Pete Souza

World News


American Foreign Policy in MENA: Bridging the Gap

There have been significant changes in the political and social structures in the Middle East and North Africa (MENA) since the beginning of the Arab Spring. These popular uprisings continue to alter American foreign policy. The dissolution of several totalitarian regimes in the area after forty years of rule heralds a new era of uncertainty not only for the local populations but also the international community. The establishment of new political institutions is leading to unforeseen areas of unrest. The September 11, 2012 attacks on the U.S. Embassy in Benghazi and widespread protests against the YouTube film, “Innocence of Muslims,” are the manifestations of these developments. The ability of American foreign policy to work effectively towards regional political and economic stability is hindered by these occurrences. However, there remains the opportunity for a watershed moment in American relations in the MENA region.

The correct remedy resides in bridging the gap between the way foreign policy objectives are pursued in the area and the way the American public perceives these policies. The sustainability of any policy rests on continued domestic support for it here in the United States. Therefore, for policymakers, the fundamental goal is to establish a direct link between foreign and domestic policy objectives.

In exploring the causes of the Arab Spring, several key issues are brought to light about past American foreign policy decisions regarding MENA. The first issue is that since the fall of the Soviet Union, the necessity of fighting an ideological conflict has disappeared and along with it, America’s will to aggressively pursue human right causes.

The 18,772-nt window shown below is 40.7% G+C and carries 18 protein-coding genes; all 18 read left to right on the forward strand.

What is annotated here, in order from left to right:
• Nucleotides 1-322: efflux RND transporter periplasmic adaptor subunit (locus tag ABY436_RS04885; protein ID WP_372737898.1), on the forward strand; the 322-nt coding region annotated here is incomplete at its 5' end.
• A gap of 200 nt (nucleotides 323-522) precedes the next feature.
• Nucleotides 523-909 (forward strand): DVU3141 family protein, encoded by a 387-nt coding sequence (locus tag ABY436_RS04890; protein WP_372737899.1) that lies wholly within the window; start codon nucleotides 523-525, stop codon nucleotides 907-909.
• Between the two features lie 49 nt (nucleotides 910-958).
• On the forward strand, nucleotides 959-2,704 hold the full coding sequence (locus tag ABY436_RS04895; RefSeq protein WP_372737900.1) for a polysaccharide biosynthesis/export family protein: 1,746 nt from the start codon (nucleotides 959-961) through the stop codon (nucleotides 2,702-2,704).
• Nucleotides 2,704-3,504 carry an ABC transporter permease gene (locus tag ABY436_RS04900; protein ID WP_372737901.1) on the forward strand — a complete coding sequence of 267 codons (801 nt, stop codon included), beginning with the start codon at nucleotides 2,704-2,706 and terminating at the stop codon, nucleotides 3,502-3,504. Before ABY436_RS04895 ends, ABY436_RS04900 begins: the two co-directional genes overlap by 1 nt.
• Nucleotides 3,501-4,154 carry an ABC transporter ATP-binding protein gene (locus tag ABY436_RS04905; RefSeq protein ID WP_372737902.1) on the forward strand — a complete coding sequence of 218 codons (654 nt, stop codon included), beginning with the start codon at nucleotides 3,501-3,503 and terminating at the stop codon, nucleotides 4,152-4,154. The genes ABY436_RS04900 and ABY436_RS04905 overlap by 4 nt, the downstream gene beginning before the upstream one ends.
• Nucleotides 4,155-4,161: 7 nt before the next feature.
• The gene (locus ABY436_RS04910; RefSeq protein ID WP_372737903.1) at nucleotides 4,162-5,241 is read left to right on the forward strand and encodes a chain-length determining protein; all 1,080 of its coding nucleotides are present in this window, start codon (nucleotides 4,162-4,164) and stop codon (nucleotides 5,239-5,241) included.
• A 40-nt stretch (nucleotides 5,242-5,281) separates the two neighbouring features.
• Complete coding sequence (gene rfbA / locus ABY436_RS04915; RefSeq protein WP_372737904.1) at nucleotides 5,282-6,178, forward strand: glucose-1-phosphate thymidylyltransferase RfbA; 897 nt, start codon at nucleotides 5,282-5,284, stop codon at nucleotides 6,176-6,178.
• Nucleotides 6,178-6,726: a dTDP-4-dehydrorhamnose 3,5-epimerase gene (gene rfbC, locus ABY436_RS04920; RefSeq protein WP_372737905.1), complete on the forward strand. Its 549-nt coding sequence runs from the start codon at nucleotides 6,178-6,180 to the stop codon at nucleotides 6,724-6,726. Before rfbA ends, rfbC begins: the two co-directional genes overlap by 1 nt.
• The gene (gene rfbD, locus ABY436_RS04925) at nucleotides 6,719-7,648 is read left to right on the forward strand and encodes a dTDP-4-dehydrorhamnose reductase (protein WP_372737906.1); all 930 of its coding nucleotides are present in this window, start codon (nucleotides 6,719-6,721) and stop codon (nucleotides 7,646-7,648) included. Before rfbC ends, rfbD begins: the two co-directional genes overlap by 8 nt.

In the 1990s, Washington normalized its relationship with many countries in the region ruled by dictators for the sake of political stability i.e. Libya and Algeria and ignored the development of civil rights. The second issue is that American support for “allies” like Egypt and Morocco continued in spite of these governments’ conflict with “traditional” American values like freedom of expression and civil justice, all in name of political and economic progress.

The relative stability of MENA at the turn of the century, with the exception of the Algerian Civil War, created a veil that hid these trends. With the process of globalization in full swing by the beginning of the twentieth-first century, all appeared in sync with the pursuit of American national interests in the region. However, several events would soon unravel this illusion. Following the terrorist attacks on September 11, 2001, American foreign policy towards the Islamic world shifted. The Global War on Terror necessitated a policy shift towards directly combating the emergence of Islamic extremists. As events unfolded in Afghanistan and Iraq, Washington adopted a zero-tolerance stance for anything related to Islamic extremism.